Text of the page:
Review of Christmas 2017 Concert


All Saints’ Church Botley was filled to capacity on the evening of 16th December for the annual Christmas concert by Botley Choral Society. Unfortunately, David Burgess the Musical Director was unwell and not able to conduct the concert, but Mark Dancer ably stood in, with his task being made less onerous by the many weeks of practice which the choir had undertaken.

The first half of the concert comprised seven carols which were largely unknown to the audience, originating from the 14th Century to a recent composition. The older carols had been arranged by modern composers such as John Gardner, William Walton, David Willcocks and John Rutter.

The carols offered a variety of style and rhythm, ranging from “When Christ was born of Mary free”, (15th Century), beautifully sung in well blended rich harmony a capella to Bob Chilcott’s “Where riches is everlastingly”, set to a rumba and which ended with great panache. The backing was provided by two pianists and a group of six percussionists, all of whom played with great enthusiasm, ensuring that most of the carols were sung in a lively manner, and it is a tribute to the choir members that their articulation of the words kept pace with the rapid tunes. It is possible that some of the audience expected more well- known carols to be performed, but the unusual choice made was enjoyed, and received with loud applause.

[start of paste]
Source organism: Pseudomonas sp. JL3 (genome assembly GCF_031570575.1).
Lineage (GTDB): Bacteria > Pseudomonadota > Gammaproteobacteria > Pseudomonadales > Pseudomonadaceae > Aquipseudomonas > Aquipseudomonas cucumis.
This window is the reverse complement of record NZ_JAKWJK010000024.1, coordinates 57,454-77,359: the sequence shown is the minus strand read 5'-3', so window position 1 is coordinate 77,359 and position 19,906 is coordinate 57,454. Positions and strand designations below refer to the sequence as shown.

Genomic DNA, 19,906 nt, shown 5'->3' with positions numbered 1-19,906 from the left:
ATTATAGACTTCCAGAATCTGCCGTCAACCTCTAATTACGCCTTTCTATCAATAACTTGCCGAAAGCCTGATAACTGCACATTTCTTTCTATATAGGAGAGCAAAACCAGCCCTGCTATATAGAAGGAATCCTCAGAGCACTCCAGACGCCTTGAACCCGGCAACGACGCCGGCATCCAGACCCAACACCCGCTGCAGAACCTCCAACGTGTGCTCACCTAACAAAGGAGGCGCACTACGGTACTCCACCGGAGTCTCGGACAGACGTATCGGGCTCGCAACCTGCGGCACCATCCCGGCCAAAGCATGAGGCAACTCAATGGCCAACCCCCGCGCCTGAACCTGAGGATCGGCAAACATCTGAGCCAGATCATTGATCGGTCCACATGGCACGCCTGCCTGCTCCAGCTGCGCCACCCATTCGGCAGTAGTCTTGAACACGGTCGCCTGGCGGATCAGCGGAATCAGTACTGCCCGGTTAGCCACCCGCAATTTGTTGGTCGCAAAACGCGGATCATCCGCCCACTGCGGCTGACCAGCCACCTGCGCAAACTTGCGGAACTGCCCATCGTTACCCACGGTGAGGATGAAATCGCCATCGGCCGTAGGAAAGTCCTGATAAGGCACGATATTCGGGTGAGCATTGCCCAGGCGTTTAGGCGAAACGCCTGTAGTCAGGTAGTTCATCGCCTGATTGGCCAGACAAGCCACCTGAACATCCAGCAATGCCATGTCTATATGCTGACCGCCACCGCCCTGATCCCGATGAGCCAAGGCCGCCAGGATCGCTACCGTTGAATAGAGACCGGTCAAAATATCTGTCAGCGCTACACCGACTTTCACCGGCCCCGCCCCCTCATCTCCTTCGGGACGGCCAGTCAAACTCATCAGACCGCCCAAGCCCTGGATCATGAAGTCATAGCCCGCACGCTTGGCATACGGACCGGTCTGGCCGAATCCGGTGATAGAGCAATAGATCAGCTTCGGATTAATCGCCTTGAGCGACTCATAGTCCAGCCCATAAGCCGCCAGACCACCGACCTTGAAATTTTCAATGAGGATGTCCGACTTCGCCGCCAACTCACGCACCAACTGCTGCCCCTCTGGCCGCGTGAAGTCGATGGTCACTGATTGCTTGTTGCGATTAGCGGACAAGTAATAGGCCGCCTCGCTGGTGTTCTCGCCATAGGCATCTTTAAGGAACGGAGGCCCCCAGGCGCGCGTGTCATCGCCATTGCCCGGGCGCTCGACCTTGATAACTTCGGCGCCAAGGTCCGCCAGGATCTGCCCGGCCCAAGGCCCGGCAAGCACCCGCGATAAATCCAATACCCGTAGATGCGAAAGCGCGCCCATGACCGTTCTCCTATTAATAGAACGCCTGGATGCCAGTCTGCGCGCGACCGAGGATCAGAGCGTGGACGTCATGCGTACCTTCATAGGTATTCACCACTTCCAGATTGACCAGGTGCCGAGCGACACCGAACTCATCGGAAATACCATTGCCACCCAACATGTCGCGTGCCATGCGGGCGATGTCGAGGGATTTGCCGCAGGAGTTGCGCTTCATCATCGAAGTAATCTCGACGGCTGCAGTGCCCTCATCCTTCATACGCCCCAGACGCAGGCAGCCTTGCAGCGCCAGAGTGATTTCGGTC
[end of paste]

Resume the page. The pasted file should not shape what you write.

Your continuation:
The main work was “Carmina Burana” a cantata by Carl Orff which was first performed in 1937 and which reflects much of the musical style of that time. For the texts Orff took 24 verses from a collection of 13th Century poems discovered in the early 19th Century near Munich, his native city. They were written by various itinerant scholars in low Latin, old French and early German, and mingle Christian piety and pagan hedonism, amounting to an uninhibited celebration of the pleasures of life, particularly love. Bed and bawdiness feature strongly in them, together with a love of strong drink. The work is divided into three parts, entitled “Spring”, “In the Tavern” and “Love” (which more accurately should be “Lust”). To spare the blushes of those of a sensitive nature, the English translation in the programme used language in more genteel terms. The underlying theme of the cantata is the turning of the wheel of fortune, with the first segment being entitled “O Fortuna” and which is repeated as the last segment.

Originally, the work was scored for choir and orchestra, but was transcribed in 1956, with Orff’s blessing, for two pianos and percussion, resulting in the instrumental parts being much more complex than the choral parts. There are complicated rhythms and frequent changes of metre, and at times the sheer speed of the numbers creates a challenge to articulate unfamiliar words. Some pieces require to be sung with great verve, and the choir magnificently showed all of the attributes needed to meet the challenge.

The soloists, Sarah Rowley (soprano), Adrian Green (tenor) and Malachy Frame (baritone) sang from the pulpit, which ensured that their voices projected well to all parts of the church. They all sang beautifully, but special mention must be made of Adrian, as in most performances of the cantata the tenor sings two sections in falsetto, but it was impossible to tell when he made the transition to falsetto from bel canto.

The pianos and percussion were very spirited, and at times overwhelmed the choir, but overall the exhuberance of both the choir and instrumentalists blended well to create an uplifting occasion, which was received with acclaim by an appreciative audience.